Turk Says Dryden’s Overrated
September 5, 2013 in Boston Bruins, Guy Lafleur, Jacques Lemaire, Larry Robinson, Montreal Canadiens Tags: 1972, Crossing the Line, Derek Sanderson, Guy Lafleur, Jacques Lemaire, Ken Dryden, Larry Robinson, Summit Series
In Derek Sanderson’s 2012 book “Crossing The Line” that I got at the St. Hubert Library, he says Ken Dryden was overrated, which we’ve all heard from time to time. At least I have.
Sanderson talked about how the Bruins were the better team against Montreal in 1971, but they shot themselves in the foot. Boston didn’t take the Canadiens seriously. He didn’t really talk about Dryden’s accomplishments, he only mentioned that the young goalie had arrived on the scene, had only six games under his belt before the playoffs began, and proceeded to somehow get his body in the way.
He sort of mentioned that the Habs eliminated Boston, but he didn’t go near the Habs winning the Cup after beating Chicago in the finals, and Dryden being awarded the Conn Smythe Trophy. We wouldn’t expect him to. The book’s not about the Habs.
When you put it all together though, it’s a magical piece of hockey lore. Maybe not so much for Bruins fans I guess. They probably hate the story.
Turk Sanderson says this: “Dryden was highly overrated, in my opinion, but he was the first big goaltender. He covered the top of the net so well, and when he dropped and spread, he covered a lot of ground in the bottom part. You’d turn to shoot, and he would have that area covered because of his size. It took us a while to get used to that. It created problems we had never seen before.”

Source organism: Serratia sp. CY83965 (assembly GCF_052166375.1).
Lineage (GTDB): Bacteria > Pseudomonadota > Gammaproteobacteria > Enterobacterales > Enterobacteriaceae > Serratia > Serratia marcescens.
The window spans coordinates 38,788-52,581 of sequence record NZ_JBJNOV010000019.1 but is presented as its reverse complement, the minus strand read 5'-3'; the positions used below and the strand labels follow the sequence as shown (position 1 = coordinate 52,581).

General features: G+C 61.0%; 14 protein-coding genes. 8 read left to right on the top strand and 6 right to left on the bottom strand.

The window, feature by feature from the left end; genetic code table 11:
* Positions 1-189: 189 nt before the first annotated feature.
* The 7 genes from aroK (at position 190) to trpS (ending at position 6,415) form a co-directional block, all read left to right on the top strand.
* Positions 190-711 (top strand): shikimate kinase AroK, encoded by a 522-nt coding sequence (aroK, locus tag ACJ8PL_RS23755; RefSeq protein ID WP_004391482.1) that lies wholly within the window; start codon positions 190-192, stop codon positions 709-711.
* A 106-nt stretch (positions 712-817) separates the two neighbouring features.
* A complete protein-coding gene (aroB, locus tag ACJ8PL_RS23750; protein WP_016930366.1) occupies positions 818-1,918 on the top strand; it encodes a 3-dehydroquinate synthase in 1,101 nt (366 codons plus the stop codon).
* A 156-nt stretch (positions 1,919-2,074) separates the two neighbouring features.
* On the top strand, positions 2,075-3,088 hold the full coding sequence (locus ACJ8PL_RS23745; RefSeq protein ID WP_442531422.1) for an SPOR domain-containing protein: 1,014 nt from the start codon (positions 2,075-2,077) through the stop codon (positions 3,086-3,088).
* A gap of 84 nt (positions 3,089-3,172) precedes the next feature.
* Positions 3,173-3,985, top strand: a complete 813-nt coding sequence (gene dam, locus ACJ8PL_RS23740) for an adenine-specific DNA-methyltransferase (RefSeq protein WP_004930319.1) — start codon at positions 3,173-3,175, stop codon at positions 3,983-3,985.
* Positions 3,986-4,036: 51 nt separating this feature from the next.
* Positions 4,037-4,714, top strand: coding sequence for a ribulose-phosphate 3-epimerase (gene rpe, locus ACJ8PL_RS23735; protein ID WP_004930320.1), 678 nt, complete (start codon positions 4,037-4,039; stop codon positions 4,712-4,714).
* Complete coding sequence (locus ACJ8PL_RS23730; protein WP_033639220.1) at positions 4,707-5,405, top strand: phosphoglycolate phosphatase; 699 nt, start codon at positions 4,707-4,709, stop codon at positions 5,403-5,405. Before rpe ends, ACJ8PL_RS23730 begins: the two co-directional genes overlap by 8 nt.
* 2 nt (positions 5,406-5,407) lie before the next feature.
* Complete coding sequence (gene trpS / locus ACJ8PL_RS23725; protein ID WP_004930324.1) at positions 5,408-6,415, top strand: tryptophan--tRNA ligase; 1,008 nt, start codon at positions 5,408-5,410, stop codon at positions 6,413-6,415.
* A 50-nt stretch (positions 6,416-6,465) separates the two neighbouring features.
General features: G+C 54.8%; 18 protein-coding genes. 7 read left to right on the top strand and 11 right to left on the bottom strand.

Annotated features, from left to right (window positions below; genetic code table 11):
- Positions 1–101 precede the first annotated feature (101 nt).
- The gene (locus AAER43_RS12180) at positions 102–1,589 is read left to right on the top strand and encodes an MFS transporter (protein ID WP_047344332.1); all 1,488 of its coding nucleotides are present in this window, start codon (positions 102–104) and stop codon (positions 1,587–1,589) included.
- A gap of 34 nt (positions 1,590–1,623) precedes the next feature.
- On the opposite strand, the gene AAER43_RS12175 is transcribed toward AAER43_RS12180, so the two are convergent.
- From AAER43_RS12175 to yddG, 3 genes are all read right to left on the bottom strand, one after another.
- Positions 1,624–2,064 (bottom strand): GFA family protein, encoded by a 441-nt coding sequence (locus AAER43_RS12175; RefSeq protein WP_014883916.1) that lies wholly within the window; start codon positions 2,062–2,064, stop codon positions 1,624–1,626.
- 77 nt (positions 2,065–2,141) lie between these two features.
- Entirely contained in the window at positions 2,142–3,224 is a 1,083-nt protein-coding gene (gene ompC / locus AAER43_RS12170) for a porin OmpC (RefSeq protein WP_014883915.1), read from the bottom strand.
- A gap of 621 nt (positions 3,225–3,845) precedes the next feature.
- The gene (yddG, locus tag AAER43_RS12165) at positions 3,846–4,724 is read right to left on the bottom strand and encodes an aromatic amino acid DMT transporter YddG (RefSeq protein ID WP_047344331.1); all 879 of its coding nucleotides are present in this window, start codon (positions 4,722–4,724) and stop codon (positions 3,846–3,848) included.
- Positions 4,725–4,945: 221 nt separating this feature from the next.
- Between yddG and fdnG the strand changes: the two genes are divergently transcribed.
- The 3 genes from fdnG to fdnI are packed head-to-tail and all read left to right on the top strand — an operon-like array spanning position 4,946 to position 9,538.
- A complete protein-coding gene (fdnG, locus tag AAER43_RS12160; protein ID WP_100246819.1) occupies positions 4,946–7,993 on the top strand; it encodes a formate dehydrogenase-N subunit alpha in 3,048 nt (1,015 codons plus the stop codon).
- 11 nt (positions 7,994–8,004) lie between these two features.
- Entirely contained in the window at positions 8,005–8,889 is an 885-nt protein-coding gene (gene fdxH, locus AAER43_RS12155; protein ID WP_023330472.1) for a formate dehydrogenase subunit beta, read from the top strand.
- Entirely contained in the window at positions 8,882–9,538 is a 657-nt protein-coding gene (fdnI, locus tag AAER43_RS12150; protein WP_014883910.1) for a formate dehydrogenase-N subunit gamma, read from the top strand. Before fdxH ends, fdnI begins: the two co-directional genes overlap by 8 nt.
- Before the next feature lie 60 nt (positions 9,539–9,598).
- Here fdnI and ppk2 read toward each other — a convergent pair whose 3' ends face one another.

Sanderson goes on to say, “Dryden didn’t provide the stellar goaltending everybody continues to talk about. You could score on Dryden. He wasn’t that good; he was just different.”
Sanderson is saying that Dryden wasn’t a good goalie, he was just a big goalie. But Sanderson was a Bruin for many of the years when they played against each, and he might still have Habs/Bruins issues.
Dryden was in goal for game 8 when it was for all the marbles so Harry Sinden must not have thought he was overrated. And Sinden coached Sanderson. Dryden also collected 6 Stanley Cups during those days, but maybe a much lesser goalie might have too considering the team up front with Lafleur, Robinson, Lemaire et al.
Like I said, I’ve heard various people say over the years that Dryden was overrated but I tend to not think much about it. I just wonder if there are many other players who played against him, like Sanderson did, who also feel he was overrated. And if lots do, does that mean he was?
As an aside, Sanderson also says Cam Neely was the greatest right winger to ever play the game.
Dryden’s always had a bit of a reputation for not being overly-enthusiastic about signing autographs, and here’s a great example – Windsor Star.